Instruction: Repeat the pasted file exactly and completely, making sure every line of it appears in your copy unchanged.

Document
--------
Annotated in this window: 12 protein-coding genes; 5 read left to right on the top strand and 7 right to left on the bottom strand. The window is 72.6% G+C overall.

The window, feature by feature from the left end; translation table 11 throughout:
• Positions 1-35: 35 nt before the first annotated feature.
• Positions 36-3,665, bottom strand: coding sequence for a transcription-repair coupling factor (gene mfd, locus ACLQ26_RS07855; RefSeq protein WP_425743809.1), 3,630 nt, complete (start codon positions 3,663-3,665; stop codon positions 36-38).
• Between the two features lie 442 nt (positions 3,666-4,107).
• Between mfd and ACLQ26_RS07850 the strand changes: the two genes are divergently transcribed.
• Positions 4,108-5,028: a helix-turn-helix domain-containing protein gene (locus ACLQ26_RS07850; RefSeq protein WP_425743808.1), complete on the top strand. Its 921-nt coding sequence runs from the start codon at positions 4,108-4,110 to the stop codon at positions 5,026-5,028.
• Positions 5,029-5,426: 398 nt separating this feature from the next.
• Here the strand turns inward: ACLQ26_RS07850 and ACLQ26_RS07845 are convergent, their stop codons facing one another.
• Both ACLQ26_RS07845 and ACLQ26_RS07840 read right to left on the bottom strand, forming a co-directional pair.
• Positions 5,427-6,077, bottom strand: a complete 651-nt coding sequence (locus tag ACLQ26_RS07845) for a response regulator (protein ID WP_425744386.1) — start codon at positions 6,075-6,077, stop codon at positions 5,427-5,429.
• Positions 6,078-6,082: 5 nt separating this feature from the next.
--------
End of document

Annotated in this window: 12 protein-coding genes; 5 read left to right on the top strand and 7 right to left on the bottom strand. The window is 72.6% G+C overall.

The window, feature by feature from the left end; translation table 11 throughout:
• Positions 1-35: 35 nt before the first annotated feature.
• Positions 36-3,665, bottom strand: coding sequence for a transcription-repair coupling factor (gene mfd, locus ACLQ26_RS07855; RefSeq protein WP_425743809.1), 3,630 nt, complete (start codon positions 3,663-3,665; stop codon positions 36-38).
• Between the two features lie 442 nt (positions 3,666-4,107).
• Between mfd and ACLQ26_RS07850 the strand changes: the two genes are divergently transcribed.
• Positions 4,108-5,028: a helix-turn-helix domain-containing protein gene (locus ACLQ26_RS07850; RefSeq protein WP_425743808.1), complete on the top strand. Its 921-nt coding sequence runs from the start codon at positions 4,108-4,110 to the stop codon at positions 5,026-5,028.
• Positions 5,029-5,426: 398 nt separating this feature from the next.
• Here the strand turns inward: ACLQ26_RS07850 and ACLQ26_RS07845 are convergent, their stop codons facing one another.
• Both ACLQ26_RS07845 and ACLQ26_RS07840 read right to left on the bottom strand, forming a co-directional pair.
• Positions 5,427-6,077, bottom strand: a complete 651-nt coding sequence (locus tag ACLQ26_RS07845) for a response regulator (protein ID WP_425744386.1) — start codon at positions 6,075-6,077, stop codon at positions 5,427-5,429.
• Positions 6,078-6,082: 5 nt separating this feature from the next.